Silence accuses. When we can’t hear God, or feel His presence, a nagging inner voice suggests that we have done something wrong, we are incapable of hearing, or He is at fault. Only the first is a possibility, and God is always willing to convict and correct the humble. We need to get comfortable with silence. Jesus was.
As Jesus stood by Lazarus’ tomb outside Bethany there is no mention of the Father speaking or giving any indication of His presence or working. Yet Jesus said:
Father, I thank you that you have heard me. I knew that you always hear me, but I said this for the benefit of the people standing here, that they may believe that you sent me. (John 11:41-42 NIV)
For years I felt unheard whenever there were periods of silence or an absence of signs. My pleasure in the spiritual life was proportional to how much I sensed God answering me or saw Him at work around me. Without a communication or manifestation from God I could never have spoken as Jesus did by that tomb. Yet God wants us to function like Jesus, even when He is silent or seems inactive during periods of waiting and preparation. How did it work for Jesus?
Jesus’ statement at Bethany is exceptional. Only once—on the cross—did He seem to suggest that He felt forsaken. Otherwise Jesus communicated constantly with His Father and always knew what He was doing. We don’t know what went on between Father and Son on Jesus’ journey out of the Jordan valley to Bethany. Perhaps the Father was speaking and working; perhaps He was “silent” and “inactive”. If so, it didn’t shake Jesus’ faith. So, are silence and inactivity the real issue?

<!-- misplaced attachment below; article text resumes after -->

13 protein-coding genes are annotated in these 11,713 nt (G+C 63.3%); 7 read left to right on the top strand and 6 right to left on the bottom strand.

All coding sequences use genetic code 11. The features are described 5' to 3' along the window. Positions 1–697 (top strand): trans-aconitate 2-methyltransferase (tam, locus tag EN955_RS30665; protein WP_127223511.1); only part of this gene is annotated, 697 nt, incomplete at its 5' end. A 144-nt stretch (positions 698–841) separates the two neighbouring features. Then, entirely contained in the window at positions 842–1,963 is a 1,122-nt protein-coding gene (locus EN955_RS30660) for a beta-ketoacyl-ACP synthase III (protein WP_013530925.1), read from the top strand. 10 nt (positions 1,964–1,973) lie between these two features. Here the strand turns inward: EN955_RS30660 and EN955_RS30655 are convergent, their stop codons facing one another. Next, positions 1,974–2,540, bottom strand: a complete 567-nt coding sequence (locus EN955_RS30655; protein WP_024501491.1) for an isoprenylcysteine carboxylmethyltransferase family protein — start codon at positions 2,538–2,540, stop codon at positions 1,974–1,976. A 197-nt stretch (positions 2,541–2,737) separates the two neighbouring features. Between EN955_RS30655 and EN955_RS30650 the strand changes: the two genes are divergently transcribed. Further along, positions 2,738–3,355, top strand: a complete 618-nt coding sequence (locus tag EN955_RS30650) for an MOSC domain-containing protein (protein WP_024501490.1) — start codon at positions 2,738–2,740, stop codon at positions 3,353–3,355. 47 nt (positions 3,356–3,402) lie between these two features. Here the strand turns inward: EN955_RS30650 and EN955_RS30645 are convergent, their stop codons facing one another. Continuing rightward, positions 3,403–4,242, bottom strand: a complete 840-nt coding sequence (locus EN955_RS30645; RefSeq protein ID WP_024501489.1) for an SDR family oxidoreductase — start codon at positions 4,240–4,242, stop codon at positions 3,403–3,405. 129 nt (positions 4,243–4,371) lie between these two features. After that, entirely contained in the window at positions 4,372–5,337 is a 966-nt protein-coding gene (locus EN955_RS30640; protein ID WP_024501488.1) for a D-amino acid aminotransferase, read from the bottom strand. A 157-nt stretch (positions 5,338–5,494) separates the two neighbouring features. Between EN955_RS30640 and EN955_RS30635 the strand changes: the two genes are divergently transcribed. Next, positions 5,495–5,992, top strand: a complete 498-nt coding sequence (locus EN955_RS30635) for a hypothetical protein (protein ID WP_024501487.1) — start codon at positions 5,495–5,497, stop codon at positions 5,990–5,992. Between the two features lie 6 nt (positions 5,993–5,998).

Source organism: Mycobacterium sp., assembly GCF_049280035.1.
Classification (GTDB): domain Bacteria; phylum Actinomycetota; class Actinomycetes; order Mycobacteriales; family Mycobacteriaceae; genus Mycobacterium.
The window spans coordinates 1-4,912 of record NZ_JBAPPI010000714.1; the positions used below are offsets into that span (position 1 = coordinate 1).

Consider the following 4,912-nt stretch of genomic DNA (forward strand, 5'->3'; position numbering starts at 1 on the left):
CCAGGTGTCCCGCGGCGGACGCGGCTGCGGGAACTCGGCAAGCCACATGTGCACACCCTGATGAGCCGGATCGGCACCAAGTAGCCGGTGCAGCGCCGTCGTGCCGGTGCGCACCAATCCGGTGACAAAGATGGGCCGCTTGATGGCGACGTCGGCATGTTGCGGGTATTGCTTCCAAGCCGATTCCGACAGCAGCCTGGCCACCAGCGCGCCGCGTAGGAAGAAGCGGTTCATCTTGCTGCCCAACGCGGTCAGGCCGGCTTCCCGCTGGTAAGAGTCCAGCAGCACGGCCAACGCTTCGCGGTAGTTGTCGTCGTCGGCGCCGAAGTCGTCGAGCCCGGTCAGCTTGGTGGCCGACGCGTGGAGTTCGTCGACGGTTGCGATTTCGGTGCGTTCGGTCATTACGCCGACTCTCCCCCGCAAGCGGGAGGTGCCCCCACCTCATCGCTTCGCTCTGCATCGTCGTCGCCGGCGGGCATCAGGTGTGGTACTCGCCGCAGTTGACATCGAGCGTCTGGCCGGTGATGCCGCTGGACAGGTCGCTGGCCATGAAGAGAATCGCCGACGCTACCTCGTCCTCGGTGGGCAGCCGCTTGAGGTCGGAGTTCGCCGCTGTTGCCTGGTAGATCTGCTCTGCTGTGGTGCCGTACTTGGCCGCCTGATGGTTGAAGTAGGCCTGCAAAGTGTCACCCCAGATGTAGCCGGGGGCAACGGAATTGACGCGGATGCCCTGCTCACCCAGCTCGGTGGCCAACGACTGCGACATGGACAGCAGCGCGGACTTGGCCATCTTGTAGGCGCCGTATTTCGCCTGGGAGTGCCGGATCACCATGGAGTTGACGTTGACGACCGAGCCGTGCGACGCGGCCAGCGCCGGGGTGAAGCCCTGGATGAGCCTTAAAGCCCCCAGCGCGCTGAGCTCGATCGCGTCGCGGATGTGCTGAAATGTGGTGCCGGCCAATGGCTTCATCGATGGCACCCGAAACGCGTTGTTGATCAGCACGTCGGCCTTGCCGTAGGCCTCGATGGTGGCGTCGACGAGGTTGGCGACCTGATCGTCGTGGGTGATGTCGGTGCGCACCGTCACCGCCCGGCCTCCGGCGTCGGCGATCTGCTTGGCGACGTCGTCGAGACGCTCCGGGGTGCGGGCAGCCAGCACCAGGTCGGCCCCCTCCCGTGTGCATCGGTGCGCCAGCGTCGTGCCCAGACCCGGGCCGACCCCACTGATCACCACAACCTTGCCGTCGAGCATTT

I suggest that Jesus was at least aware of God’s muted and passive Presence. God is always present. Sometimes His presence manifests in action, sometimes communication; but sometimes He is just simply present. For Jesus, that was enough. He knew He was heard even though no voice or sign reassured Him. Jesus, as always, displayed a joyous, confident trust. Perhaps, as we mature, we grow to love that simple Presence and become less dependent on His active or communicative presence.
But voice recognition and sharing in His works are things we should expect to develop too. Could it be that learning to trust God through silent interludes will spare us from the nagging accusations, sensitize us to His still small voice, and help us perceive what He does around us?